2003: The Use of Sound in the Cinema of Jean-Luc Godard

Throughout the cinema of Jean Luc Godard, sound and the construction of the auditory space occupied a distinct and vital role in the development of meaning, particularly through its interaction with the visual space of a given film. This interaction is marked in Godard’s films by a repeated oscillation between linkage and breakage, essentially a constant shift by the auditory composition in its proximity to the image. What results, then, is an audio-visual relationship in which meaning is created largely through the interaction not between sound and image, but more between the interaction between their conjunction and disjunction. In essence, it is not important that the disjunction exists between the two spaces, there is in fact an expectation set up that it has to exist, but rather how that disjunction is positioned in opposition to the traditional filmic methodology of connected sound and image.

One of the key ways in which this relationship between sound and image can be seen at work is in Godard’s manipulation of perspective. As is widely documented, the visual spaces of Godard’s films throughout his career have been constructed largely around the emphasis of the spectatorial gaze. Essentially this means that the relationship between figure and camera is set up in such away that mirrors and emphasizes the relationship between the screen and the spectator. As a result, the viewer is repeatedly reminded of his/her own relationship with the image as the film progresses, and the image is presented in such a way that emphasizes its exhibition. For example, Bridgette Bardot’s figuration in Le Mepris is such that the viewer is always aware of her character’s presentation as an object to be looked at, while the positioning of Jean Seberg next to a poster of a female image is meant to point to a correlation between the two feminine representations. Thus the visual perspective, the cinematic gaze, is meant to emphasize the way in which the spectator should and naturally does perceive the onscreen image.


The auditory perspective in his films, however, seems to work on a different, yet somewhat parallel level. What becomes important when the sound construction is examined is the way in which the filmmaker’s own perspective increasingly becomes the overriding emphasis. This is not to say that the auditory space is intended solely to allow Godard a venue to voice his own opinions, though this is a major and growing focus as his films progress through the New Wave and beyond, but rather that the sound of his films increasingly is used to inform the auditor not in the way he/she sees and hears the film, but allows for an observation of the text as the filmmaker observes it. This is particularly evident through the use of what can be referred to as disembodied sound. Disembodied does not necessarily mean non-diegetic, though it in many instances refers to such sound, but rather encompasses those sounds that don’t have a direct source within the visual composition of the scene, including such devices as voice-over, music, and non-specific ambience.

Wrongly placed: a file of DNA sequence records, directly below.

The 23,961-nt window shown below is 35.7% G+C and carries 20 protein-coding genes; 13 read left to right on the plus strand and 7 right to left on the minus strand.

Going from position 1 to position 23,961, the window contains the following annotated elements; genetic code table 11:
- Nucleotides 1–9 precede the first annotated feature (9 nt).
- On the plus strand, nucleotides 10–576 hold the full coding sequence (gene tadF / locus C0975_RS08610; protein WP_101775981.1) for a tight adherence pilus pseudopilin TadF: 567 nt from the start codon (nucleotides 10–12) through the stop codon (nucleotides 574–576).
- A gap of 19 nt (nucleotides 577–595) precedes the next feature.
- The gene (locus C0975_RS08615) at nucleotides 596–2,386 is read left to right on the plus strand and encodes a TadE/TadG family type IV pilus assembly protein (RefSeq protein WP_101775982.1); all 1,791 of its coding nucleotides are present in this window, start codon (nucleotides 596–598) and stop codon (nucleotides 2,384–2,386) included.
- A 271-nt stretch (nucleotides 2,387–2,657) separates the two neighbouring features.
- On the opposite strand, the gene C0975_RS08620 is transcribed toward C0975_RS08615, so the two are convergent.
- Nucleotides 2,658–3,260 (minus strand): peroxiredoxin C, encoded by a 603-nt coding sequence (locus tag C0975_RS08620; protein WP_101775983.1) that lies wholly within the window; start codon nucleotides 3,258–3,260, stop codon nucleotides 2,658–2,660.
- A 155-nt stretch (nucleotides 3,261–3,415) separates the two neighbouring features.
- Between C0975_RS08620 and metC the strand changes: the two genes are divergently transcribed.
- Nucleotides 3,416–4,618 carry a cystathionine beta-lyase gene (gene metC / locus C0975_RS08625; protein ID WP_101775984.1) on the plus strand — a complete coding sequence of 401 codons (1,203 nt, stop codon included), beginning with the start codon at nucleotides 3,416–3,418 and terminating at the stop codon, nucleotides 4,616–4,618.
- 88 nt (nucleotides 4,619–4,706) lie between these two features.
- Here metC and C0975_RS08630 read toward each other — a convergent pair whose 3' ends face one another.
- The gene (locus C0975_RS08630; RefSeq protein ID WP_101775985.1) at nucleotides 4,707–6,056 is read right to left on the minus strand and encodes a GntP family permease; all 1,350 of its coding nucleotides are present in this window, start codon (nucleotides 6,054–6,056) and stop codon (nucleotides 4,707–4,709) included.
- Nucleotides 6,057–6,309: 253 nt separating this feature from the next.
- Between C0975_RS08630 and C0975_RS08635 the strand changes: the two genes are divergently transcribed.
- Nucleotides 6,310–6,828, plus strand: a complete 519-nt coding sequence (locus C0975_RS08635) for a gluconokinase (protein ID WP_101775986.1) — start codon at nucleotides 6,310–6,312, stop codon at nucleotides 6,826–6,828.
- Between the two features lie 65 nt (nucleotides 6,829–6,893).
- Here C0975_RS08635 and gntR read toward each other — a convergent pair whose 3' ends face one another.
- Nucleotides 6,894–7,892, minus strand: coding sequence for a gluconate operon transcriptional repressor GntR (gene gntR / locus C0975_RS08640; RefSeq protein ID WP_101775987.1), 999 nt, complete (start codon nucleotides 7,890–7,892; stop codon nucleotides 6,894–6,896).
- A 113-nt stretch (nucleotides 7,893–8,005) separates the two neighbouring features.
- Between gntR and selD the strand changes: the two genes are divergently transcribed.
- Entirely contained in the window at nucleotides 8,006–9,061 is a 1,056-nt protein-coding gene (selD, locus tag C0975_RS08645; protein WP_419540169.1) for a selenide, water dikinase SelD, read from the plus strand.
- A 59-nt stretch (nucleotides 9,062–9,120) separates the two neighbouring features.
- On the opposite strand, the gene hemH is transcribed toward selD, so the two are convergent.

It is important before considering Godard’s use of sound in this manner, however, to examine the context under which his early films were made. The New Wave as a film movement was replete with examples of manipulation of meaning through the disjunction created between image and sound spaces, particularly in way disembodied sound was repeatedly employed to emphasize such disjunction. Truffaut, for example, used voiceover throughout his career, from his short film “Les Mistons” through Jules and Jim and beyond to create meaning through the sound/image dialectic. Alain Resnais famously structured his entire film Night and Fog around the interaction between image and an often-times disjunctive voice over and music soundtrack while Jean Rouch in such films as Les Maitres Fou and Moi, un Noir composed his sound independently of the image, opting for post-dubbing over direct sound which was unavailable due to technological constraints at the time.